TSMC to begin risk production of 3nm chips starting next year
The world's largest contract foundry is Taiwan Semiconductor Manufacturing Company (TSMC). The firm manufactures chips for companies that design their own but don't have the facilities to produce them. The equipment used to make chips is very complex and very expensive. For example, TSMC plans on spending $15 billion this year on capital expenditures. TSMC's top customers include Apple, Qualcomm, and Huawei.
TSMC to begin risk-production of the 3nm process node next year
This year, both Apple and Huawei will be shipped their most cutting-edge chipsets, the A14 Bionic and the HiSilicon Kirin 1020 respectively. Both will be made using TSMC's 5nm process node which means that the number of transistors inside the components will rise by approximately 77%. This makes the chips more powerful and energy efficient than the 7nm chips they replace. Because of new U.S. export rules, TSMC will be unable to ship components to Huawei starting with the second half of September. The U.S. is preventing any foundry that uses American technology to ship semiconductors to Huawei without obtaining a license. The foundry said just the other day that it will not ship wafers to Huawei after September 14th. TSMC CEO Mark Liu has yet to comment on whether he will try to get a license from the U.S. that would allow it to continue doing business with the Chinese manufacturer.
TSMC's 5nm process node is being used to manufacture the A14 Bionic chip that will power the iPhone 12 series
As a general rule, the more transistors inside a chip, the more powerful and energy-efficient it is. Approximately every other year, the transistor density nearly doubles allowing companies to design more powerful components. As an example, there will be 15 billion transistors inside the Apple A14 Bionic compared with the 8,5 billion packed inside the A13 Bionic and the 6.9 billion that was shoehorned into the A12 Bionic. If things go as planned, the Apple iPhone 12 series will be the first handsets to be powered by a 5nm chipset.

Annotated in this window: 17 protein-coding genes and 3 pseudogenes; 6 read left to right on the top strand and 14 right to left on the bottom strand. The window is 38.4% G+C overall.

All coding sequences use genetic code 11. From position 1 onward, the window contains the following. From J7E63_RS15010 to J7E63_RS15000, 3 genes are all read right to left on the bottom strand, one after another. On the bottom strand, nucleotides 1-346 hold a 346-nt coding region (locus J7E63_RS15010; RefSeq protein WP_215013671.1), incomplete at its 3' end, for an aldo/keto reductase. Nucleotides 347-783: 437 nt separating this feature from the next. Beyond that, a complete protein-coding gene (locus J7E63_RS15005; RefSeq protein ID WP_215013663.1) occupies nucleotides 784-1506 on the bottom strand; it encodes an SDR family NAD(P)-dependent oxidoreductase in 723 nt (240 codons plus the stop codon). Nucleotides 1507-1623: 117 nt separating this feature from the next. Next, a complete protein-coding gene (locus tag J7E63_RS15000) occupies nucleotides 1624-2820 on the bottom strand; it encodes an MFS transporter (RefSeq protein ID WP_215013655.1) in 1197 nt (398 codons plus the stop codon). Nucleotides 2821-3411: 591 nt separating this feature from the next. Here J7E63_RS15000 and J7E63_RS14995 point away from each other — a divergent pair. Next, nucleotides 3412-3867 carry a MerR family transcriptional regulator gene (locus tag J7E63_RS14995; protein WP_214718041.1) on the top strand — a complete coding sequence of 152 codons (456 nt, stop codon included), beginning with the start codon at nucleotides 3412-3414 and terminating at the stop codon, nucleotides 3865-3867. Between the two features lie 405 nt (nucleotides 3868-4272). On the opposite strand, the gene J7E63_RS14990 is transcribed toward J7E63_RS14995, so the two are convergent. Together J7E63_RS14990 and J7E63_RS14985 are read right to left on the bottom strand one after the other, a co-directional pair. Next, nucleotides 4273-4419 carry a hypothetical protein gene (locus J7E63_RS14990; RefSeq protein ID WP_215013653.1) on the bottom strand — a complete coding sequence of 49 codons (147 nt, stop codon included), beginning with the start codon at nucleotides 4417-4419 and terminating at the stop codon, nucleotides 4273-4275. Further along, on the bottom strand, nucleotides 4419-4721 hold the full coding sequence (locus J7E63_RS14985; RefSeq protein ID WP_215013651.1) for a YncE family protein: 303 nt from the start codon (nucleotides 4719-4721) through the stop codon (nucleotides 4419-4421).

The first 5nm Snapdragon chip to be shipped by TSMC was expected to be the Snapdragon 875 Mobile Platform. This chipset will power most of the first-half 2021 Android flagships and will include ARM's new Super-core Cortex X1. The latter could improve the performance of chips using ARM's Cortex-A77 core by 30%. However, a recent report suggests that TSMC's main rival, Samsung Foundry, will be producing the Snapdragon 875G using its 5nm EUV process. EUV, or extreme ultraviolet lithography, uses an extremely thin ultraviolet light to etch patterns on dies to show where transistors are supposed to be placed.
TSMC has said that it will build a factory in the U.S. that will start production in 2023. However, it will reportedly produce 5nm chips when it goes online which will be one generation behind the 3nm components that will be rolling off of TSMC's assembly lines at its factories in Asia.
And now TSMC is looking ahead to the 3nm mode. According to MyDrivers, the foundry plans on beginning risk production at the 3nm process node next year. As we pointed out back in April, these are chips produced by the foundry for manufacturers willing to buy them without going through the standard testing procedures. TSMC says that its 3nm chips will deliver a 10% to 15% hike in performance with a 20% to 25% increase in energy efficiency. Today's report mentions that Apple's A16 chip, due to be shipped in 2022, will be manufactured using the 3nm process node.
Originally TSMC was planning to make a shift from using FinFET transistors to GAA (gate-all-around) for the 3nm process node. But the foundry has decided to continue using FinFET to control the current running through transistors until it is ready to move along to the 2nm node.
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